In Ted Butler's Archive


For quite some time, I have raised the possibility of a “double-cross” in silver, whereby the big silver short, JPMorgan, turns against the other commercial shorts and lets prices soar since JPM is protected against overall loss by its massive physical silver position. JPMorgan operates similarly in COMEX gold as it does in silver so there is nothing precluding a double-cross in gold. After all, JPMorgan has most often been the biggest paper short seller in COMEX gold futures and has accumulated some 20 million ounces of physical gold over the past several years. The linchpin of the double-cross is the ownership of a large physical position which vastly exceeds the size of the paper short position. It doesn’t really matter if the linchpin exists in silver or gold, or both.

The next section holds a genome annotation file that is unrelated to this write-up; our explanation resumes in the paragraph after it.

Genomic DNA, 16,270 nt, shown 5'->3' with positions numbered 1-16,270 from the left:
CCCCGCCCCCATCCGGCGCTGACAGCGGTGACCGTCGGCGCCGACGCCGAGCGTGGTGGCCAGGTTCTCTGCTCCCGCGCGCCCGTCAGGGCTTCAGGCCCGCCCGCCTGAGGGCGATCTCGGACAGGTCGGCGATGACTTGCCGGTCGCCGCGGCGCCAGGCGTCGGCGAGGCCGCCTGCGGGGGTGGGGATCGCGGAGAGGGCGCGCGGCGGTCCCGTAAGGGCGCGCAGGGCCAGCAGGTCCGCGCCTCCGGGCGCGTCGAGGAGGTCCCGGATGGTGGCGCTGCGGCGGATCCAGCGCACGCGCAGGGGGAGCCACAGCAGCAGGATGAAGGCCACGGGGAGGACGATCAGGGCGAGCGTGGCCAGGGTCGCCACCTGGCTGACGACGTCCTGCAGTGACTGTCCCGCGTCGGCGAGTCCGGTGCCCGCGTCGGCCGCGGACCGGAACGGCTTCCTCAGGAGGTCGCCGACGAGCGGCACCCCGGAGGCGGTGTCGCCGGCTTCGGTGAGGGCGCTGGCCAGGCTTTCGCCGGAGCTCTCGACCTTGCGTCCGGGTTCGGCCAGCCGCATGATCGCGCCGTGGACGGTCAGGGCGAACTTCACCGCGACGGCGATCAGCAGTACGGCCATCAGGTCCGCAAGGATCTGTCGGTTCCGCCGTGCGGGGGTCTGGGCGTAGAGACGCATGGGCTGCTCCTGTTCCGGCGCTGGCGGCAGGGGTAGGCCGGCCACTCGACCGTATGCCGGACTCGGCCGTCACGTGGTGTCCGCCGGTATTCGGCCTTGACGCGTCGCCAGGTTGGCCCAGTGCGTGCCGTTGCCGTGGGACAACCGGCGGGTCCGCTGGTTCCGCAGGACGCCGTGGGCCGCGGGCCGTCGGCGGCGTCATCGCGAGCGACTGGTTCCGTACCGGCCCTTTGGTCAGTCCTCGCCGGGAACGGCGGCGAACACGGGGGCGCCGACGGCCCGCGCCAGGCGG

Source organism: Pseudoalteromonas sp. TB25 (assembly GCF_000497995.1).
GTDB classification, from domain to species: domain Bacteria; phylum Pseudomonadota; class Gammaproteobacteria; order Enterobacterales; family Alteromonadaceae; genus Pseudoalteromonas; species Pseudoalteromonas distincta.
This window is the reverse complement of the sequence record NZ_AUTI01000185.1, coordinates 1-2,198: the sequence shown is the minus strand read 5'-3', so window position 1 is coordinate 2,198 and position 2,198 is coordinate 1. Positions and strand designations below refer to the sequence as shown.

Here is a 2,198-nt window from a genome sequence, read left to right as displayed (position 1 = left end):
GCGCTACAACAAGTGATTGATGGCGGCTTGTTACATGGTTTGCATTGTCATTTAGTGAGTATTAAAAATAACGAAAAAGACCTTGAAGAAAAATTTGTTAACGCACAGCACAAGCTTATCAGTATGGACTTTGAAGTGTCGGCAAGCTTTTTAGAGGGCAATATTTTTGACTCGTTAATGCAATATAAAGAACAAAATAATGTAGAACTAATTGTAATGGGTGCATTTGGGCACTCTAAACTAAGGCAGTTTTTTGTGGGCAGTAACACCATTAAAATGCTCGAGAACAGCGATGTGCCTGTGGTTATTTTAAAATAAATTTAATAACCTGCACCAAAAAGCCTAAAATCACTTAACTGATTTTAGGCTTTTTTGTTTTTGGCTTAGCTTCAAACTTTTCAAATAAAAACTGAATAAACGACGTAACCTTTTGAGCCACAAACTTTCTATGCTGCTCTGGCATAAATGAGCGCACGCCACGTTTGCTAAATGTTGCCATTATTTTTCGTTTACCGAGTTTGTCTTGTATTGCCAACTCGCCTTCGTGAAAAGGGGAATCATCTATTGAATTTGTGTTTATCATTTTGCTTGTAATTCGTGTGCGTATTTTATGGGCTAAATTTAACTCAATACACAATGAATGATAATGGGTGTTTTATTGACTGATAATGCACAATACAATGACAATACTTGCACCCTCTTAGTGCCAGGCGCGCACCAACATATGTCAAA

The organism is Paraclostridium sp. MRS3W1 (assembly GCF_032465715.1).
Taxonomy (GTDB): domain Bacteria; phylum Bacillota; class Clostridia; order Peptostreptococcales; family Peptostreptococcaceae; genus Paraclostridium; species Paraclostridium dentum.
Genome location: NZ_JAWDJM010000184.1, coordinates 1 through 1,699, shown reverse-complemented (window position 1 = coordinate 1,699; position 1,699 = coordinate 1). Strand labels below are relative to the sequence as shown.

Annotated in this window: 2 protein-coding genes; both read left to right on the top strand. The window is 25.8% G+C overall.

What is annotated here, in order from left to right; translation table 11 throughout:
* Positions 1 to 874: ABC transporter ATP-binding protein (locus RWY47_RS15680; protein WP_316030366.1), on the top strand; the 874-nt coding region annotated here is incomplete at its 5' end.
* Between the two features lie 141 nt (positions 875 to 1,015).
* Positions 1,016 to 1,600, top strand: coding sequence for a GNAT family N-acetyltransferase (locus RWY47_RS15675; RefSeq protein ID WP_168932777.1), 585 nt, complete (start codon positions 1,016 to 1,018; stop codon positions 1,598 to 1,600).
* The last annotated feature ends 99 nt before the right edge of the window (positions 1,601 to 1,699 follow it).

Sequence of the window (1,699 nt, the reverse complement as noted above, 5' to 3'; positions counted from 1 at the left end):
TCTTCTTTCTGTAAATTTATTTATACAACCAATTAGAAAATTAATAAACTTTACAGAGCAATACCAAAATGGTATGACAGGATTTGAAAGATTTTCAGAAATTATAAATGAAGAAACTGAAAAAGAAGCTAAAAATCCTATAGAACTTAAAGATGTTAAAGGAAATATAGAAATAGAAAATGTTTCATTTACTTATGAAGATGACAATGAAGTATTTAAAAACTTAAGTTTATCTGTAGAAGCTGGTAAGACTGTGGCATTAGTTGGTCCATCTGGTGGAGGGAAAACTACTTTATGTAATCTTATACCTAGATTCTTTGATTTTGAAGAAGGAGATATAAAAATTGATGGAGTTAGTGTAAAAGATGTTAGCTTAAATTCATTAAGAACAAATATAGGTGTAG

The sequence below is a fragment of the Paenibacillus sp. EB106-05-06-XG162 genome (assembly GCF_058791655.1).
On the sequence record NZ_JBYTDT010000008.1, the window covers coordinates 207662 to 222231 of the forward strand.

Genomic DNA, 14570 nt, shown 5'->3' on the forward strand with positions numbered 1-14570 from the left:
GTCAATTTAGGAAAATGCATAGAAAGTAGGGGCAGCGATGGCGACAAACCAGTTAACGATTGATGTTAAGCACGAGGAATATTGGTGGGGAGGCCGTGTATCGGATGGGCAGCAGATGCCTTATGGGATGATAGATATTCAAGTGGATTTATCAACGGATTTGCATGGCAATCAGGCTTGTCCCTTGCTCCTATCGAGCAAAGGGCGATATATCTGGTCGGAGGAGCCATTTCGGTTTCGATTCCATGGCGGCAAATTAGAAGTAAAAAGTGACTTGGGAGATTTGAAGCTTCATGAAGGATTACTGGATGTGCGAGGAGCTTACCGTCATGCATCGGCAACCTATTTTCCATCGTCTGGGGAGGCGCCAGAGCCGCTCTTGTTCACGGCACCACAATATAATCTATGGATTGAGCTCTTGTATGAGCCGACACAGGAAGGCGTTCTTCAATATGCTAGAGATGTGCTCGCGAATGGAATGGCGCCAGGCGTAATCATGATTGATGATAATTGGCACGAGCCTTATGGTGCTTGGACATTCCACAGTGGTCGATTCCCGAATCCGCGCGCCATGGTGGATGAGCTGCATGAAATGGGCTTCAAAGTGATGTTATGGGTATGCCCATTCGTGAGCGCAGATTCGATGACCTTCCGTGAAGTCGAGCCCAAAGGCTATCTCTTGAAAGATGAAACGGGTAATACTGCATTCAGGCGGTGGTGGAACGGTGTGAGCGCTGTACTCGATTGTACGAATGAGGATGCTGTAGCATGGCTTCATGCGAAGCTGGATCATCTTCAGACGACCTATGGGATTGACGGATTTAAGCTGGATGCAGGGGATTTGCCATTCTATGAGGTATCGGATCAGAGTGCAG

Any commercial double-cross would not be broadly known beforehand, with the element of surprise firmly in place. Any advance signals would involve actions benefitting the agent of the double-cross, in this case the biggest gold and silver short, JPMorgan. The signs of a double-cross are present. It would appear that JPMorgan bought back a disproportionately large quantity of gold contracts sold by other commercials, not by managed money traders. Admittedly, this is subtle and not likely seen by the casual eye, but it’s in keeping with the double-cross premise. The overall market structure in COMEX gold is solidly bullish. This is largely the result of the gold price having spent the last month trading below its key 50 and 200 day moving averages, the longest such stretch of time in the past year. You have to have prices trading below the key moving averages in order to get the managed money technical funds to sell heavily and that’s what has occurred in gold. I’m much more inclined to think that the potential double-cross in the gold commercial camp is a last-minute finishing touch to an important advance about to launch in gold and silver.

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